Despite the impressive pace, Annabelle: Creation is not without its flaws. As noted above, we get a lot of scary objects and beings here, and it borders on ridiculous overkill, as it appears that the demon can be or do just about anything. There's sort of a nod to Poltergeist in the sense that the demon knows what scare each person, but it almost becomes too vague. There is also some odd editing here. Similar to a style used by John Carpenter, Annabelle: Creation will have two events happening simultaneously. But, instead of cutting back and forth, it will let one play out and then allow the other to happen. This creates some odd time issues, and there's a moment in the third act where Annabelle is in two places at once. Those issues, aside, Annabelle: Creation certainly avoids being boring and is able to holds its story together long enough to get us through the action. Sandberg is definitely skilled at delivering creepy visuals and the movie has some memorable moments. But, if I'm to be honest, I would still like to see the doll do something.

Annabelle: Creation doesn't tell us if anyone vetted The Mullins on Blu-ray Disc courtesy of Warner Home Video. The film has been letterboxed at 2.35:1 and the Disc contains an AVC 1080p HD transfer which runs at an average of 30 Mbps. The image is very sharp and clear, showing no overt grain and no defects from the source materials. The colors look good, but the picture does get a bit too dark at times. The level of detail is very good and the depth works well. The Disc carries a Dolby TrueHD 7.1 audio track which runs at 48 kHz and an average of 5.0 Mbps. The track provides clear dialogue and sound effects. From the outset, the track delivers strong surround and stereo effects. The house offers a bevy of sounds and we get individual effects from the rear speakers. The subwoofer effects are palpable and punctuate every scary moment.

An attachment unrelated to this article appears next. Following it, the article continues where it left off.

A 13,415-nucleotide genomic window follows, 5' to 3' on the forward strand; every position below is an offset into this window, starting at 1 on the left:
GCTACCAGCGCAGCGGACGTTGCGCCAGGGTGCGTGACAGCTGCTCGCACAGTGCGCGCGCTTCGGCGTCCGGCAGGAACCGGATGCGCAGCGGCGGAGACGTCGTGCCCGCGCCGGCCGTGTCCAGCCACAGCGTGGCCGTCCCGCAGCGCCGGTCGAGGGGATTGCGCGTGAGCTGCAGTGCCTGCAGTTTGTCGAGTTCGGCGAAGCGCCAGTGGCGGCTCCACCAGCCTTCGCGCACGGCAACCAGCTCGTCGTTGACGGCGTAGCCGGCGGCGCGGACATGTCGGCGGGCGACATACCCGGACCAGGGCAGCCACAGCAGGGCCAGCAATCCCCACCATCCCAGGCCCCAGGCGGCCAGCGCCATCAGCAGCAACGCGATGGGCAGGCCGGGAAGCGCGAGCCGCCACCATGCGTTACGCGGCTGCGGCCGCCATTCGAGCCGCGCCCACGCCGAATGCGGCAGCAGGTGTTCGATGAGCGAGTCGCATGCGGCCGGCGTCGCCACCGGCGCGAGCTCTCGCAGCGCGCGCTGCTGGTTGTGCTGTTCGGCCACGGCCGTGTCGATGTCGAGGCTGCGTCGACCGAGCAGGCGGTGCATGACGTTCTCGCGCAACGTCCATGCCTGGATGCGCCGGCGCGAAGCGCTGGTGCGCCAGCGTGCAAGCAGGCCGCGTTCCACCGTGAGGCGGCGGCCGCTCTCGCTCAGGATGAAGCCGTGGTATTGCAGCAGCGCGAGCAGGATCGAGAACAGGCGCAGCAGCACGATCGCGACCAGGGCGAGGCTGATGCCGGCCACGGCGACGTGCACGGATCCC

The Annabelle: Creation Blu-ray Disc contains a few extra features. We begin with an AUDIO COMMENTARY from Director David F. Sandberg. "Deleted Scenes Featurette" (12 minutes) has Sandberg providing commentary over a reel of cut scenes, as he explains what is happening and why they were cut. We learn here that the original cut was much longer and that some subplots (and some additional creepy moments) were removed. "Directing Annabelle: Creation" (42 minutes) has Sandberg explaining what directing is and showing what life is like on the set through behind-the-scene footage. We also get two of Sandberg's short films, "Attic Panic" (3 minutes) and "Coffer" (3 minutes). "The Conjuring Universe" (5 minutes) has Producer James Wan explaining how a series of movies spun-off from the story of The Warrens.

Review Copyright 2017 by Mike Long